Washington is about to be Dan Browned.
The inciting incident is the release of “The Lost Symbol,” the third installment of Brown’s mondo-selling adventure zeitgeist, sequel to “Angels & Demons” and “The Da Vinci Code.”
In “The Lost Symbol,” Langdon is back again, this time racing through Washington. What exactly he’ll be doing here is unclear. In the five-plus years Brown has been researching and writing this novel, nary an important plot point has leaked.
“I’m expecting [tourism] to skyrocket,” says Heather Calloway, director of special programs for the Masonic House of the Temple on 16th Street NW, which receives about 10,000 visitors a year. She will double the staff of part-time tour guides, if necessary, to handle the crush.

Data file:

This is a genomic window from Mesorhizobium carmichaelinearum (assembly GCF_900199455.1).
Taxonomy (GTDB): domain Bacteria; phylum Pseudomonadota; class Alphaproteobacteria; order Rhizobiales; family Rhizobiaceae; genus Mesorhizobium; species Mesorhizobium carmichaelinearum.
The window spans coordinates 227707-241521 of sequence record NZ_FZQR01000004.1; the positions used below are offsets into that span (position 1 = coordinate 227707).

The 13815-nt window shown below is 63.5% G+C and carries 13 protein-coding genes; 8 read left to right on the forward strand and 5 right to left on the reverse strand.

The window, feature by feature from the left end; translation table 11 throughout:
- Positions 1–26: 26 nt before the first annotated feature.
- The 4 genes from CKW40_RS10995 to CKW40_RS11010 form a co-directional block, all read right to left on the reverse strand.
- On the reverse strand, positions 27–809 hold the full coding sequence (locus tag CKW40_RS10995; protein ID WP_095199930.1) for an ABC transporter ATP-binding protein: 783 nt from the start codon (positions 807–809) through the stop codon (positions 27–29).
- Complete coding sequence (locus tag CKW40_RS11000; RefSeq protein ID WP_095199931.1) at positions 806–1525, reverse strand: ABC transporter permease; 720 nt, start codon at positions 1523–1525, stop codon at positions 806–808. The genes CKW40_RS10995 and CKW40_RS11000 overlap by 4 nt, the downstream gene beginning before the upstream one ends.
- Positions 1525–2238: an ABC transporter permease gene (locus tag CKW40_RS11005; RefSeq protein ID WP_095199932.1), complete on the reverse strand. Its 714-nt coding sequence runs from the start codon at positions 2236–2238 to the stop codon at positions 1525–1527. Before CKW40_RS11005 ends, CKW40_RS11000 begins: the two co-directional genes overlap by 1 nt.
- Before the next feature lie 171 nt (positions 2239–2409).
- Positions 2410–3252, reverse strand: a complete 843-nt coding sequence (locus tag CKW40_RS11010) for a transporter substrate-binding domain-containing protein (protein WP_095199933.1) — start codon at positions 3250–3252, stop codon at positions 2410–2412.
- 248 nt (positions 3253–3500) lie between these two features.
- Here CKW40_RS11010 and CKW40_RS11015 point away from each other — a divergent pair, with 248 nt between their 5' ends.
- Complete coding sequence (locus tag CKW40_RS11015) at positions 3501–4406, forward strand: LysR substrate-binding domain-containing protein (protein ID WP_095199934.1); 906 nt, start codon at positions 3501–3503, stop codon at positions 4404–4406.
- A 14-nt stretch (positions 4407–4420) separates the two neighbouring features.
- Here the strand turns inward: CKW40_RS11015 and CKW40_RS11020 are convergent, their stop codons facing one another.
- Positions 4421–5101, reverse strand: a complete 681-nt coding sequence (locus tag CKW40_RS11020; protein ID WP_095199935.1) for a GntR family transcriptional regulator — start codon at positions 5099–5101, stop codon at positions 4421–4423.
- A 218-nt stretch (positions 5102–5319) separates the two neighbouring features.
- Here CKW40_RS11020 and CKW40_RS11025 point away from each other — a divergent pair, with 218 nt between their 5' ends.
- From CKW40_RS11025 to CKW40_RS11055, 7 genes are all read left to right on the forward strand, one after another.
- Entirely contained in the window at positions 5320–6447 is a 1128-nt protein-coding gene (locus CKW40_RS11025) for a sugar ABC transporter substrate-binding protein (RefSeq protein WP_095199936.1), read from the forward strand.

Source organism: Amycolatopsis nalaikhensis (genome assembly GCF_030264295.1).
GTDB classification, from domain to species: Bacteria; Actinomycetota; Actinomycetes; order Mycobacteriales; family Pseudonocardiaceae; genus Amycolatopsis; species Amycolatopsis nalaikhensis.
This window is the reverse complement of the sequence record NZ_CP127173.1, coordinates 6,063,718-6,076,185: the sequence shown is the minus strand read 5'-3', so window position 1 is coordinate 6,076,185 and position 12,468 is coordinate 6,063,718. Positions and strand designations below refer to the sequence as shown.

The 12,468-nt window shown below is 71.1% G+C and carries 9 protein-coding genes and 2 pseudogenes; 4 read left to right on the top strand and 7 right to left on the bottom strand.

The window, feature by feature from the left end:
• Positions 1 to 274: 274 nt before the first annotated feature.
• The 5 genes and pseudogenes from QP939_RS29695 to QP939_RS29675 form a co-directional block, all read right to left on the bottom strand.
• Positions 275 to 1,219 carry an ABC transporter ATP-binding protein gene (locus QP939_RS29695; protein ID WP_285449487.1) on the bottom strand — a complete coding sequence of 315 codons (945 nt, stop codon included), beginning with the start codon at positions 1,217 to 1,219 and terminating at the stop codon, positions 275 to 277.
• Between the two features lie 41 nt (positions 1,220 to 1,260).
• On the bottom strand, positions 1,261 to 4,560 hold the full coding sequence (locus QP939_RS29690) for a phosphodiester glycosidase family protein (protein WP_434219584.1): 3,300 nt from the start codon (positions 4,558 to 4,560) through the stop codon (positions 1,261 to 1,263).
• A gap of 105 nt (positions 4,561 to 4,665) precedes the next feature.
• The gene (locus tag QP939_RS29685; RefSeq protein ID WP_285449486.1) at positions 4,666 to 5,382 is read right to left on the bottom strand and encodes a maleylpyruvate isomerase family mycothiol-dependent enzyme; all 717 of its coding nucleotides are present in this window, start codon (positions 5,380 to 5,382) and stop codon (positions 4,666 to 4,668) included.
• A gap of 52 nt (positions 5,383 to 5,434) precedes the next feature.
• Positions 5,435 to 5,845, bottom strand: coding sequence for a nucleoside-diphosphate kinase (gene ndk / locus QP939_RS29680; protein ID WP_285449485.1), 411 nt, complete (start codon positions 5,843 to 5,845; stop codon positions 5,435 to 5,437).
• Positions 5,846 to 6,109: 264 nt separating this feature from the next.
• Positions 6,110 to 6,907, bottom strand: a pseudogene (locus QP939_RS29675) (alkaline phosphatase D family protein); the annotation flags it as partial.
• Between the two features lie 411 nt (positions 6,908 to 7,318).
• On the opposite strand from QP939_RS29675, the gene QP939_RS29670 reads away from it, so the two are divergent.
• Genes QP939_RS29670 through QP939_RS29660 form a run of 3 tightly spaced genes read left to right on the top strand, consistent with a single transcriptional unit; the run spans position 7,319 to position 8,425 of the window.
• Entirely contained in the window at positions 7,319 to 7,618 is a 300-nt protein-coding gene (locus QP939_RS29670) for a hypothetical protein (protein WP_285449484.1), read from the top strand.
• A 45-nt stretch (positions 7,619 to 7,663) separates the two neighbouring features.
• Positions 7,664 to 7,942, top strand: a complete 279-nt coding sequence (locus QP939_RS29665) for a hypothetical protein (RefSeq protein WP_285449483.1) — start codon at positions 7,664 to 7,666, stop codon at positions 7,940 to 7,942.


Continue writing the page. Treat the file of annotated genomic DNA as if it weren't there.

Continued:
“We might have to spend the next 25 years responding to Dan Brown’s fiction,” says Mark Tabbert, director of collections at the George Washington Masonic National Memorial in Alexandria. “That’s what I dread.”
Then there’s the “Lost Symbol” companion industry: the piles of documentaries, Web sites and books created to analyze the meaning of a novel that has not yet come out.
Already, Old Town Trolley Tours is considering a Secret Symbols tour of Washington. Already, the Masonic Service Association in Silver Spring is readying a special truth-squad Web site to fact-check “The Lost Symbol.”
Do you have an idea for a Lost Symbol product or service?Â It could pay off.
Photo by Doubleday.